Does Influx In Futon County Rescues Suggest Too Much Leniency?

Animal Rights

Animal cruelty is a taboo subject. Laws and regulations change from county to county. Behavior that would be unacceptable on one side of the country is ‘no big deal’ on the other. Many would argue that cruelty to animals should be as clear cut as other legal issues. We shouldn’t need laws to tell us that; it should be plain human decency.

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But, there’s no denying that cruelty laws are reaping rewards in some areas. A recent Fox news interview with Fulton county rescue centers revealed a massive increase in recent cases. Karen Hirsch, the director for public relations of the Lifeline Animal Project, said in an interview, “At Fulton, it’s tripled– the number of animal cruelty cases we get. We are really not sure why,”.

While reasoning is unclear, it seems more cases are coming through. Of course, there is the worrying possibility that cruelty is becoming more commonplace. Or, could it be that more funding and effort is going towards the cause? For example, in the last two weeks, Futon charities have seen rewards totaling $15,000. It’s got to be a good sign, right?

One thing that’s sure is that this increase suggests too much lenience has been shown to the issue in the past. Though exposure of these cases is new, the cases themselves aren’t. The animals rescued are exposed to horrendous conditions for long periods. While the intervention is a positive sign, the fact that it’s taken this long to reach that point is shocking. If this were anything other than animal rights, people would be protesting on the streets.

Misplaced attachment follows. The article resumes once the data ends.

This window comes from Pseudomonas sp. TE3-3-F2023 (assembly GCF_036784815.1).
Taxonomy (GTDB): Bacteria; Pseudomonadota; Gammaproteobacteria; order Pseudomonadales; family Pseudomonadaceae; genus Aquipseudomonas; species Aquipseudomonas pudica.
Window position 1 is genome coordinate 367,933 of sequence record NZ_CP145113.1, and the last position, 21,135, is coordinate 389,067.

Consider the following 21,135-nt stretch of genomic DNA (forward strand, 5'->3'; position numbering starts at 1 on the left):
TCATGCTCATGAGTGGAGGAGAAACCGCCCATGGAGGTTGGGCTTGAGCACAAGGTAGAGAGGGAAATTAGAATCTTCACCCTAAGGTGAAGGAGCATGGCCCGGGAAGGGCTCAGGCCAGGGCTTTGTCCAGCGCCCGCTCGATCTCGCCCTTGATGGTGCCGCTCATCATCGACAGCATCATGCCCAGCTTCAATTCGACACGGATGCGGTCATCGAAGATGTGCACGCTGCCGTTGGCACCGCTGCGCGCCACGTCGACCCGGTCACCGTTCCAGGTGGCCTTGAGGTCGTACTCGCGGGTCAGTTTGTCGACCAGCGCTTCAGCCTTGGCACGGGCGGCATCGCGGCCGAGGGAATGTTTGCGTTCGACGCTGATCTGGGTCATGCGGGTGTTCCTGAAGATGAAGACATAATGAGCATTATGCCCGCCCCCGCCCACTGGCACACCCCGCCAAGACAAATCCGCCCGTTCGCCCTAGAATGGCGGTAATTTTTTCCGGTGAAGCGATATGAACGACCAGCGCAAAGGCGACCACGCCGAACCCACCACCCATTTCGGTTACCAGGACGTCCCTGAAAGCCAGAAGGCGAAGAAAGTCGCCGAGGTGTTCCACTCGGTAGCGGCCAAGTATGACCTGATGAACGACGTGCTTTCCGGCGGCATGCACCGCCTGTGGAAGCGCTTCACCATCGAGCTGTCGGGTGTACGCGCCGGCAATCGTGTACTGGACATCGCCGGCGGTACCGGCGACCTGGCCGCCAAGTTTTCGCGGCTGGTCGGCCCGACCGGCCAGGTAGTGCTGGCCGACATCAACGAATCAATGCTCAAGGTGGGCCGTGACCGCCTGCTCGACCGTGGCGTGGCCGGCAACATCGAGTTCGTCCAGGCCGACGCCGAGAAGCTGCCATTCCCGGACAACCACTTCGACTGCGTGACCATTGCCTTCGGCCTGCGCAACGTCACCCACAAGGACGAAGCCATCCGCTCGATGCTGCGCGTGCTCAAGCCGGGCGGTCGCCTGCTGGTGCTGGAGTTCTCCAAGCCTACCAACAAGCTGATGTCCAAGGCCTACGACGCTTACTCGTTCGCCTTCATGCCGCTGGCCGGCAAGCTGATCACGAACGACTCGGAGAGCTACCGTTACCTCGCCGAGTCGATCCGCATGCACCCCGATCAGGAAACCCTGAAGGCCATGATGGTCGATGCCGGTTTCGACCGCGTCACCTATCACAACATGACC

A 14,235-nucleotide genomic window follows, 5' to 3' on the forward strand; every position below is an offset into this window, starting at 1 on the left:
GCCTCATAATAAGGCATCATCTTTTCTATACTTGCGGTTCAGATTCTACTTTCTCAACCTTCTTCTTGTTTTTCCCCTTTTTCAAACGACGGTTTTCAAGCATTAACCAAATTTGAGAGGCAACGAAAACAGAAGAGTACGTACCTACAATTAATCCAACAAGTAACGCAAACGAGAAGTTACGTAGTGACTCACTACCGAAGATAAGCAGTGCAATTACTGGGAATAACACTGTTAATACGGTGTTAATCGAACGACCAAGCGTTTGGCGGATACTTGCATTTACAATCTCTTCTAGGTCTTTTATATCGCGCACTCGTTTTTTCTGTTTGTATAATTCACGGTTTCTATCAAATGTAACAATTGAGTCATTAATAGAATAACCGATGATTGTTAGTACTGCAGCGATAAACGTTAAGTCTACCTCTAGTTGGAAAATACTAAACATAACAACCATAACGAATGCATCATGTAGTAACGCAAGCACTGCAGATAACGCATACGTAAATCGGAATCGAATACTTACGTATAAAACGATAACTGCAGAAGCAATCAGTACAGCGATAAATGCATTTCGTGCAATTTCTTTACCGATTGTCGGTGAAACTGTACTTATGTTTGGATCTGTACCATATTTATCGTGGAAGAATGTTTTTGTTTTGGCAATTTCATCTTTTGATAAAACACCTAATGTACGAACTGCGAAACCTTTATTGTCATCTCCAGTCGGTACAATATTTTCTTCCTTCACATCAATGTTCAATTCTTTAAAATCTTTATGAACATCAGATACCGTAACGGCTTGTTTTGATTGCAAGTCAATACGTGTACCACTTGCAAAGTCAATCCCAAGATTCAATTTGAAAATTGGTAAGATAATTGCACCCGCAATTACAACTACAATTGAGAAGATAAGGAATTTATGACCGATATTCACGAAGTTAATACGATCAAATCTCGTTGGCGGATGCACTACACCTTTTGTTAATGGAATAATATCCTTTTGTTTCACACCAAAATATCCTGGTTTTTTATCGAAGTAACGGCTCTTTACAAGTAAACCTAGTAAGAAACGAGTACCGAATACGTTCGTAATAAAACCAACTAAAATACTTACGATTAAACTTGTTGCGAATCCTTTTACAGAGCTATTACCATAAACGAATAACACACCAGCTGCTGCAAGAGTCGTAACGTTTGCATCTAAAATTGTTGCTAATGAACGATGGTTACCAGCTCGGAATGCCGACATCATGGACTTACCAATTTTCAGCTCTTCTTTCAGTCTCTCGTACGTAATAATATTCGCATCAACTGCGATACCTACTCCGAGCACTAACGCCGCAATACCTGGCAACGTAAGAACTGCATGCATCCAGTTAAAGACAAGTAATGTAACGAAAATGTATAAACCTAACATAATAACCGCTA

Riding on the coattails of success, though, it’s worth looking at how best to move forward. Clear animal rights rules seem like the best option. That way, there’s less room for error, and more chance of convictions when cases do reach court. For proof, think about how much you know about animal rights.

The majority of us care a great deal about our pets. We go above and beyond. We buy them the best best flea medicine for dogs that money can buy. We smother them in love and affection. We keep them cool on hot days, and keep them inside when it’s pouring with rain. If you do all these things, the chances are you consider yourself a pretty good pet owner. And, of course, you are. It sounds as though you’re meeting every care criteria.

But, the fact that we consider these things above and beyond is the worrying thing. For us, the above points are fundamental rights. So, why are they luxuries for our pets? And, if they’re luxuries, what do we consider cruelty?

When animal rights groups are unable to take action unless conditions are horrendous, something is wrong with the system. The issue is, of course, that cracking down on matters will see rescue centers overrun. As with Futon, there would be a massive increase in confiscated animals. But, some of us would argue that it’s a small price to pay.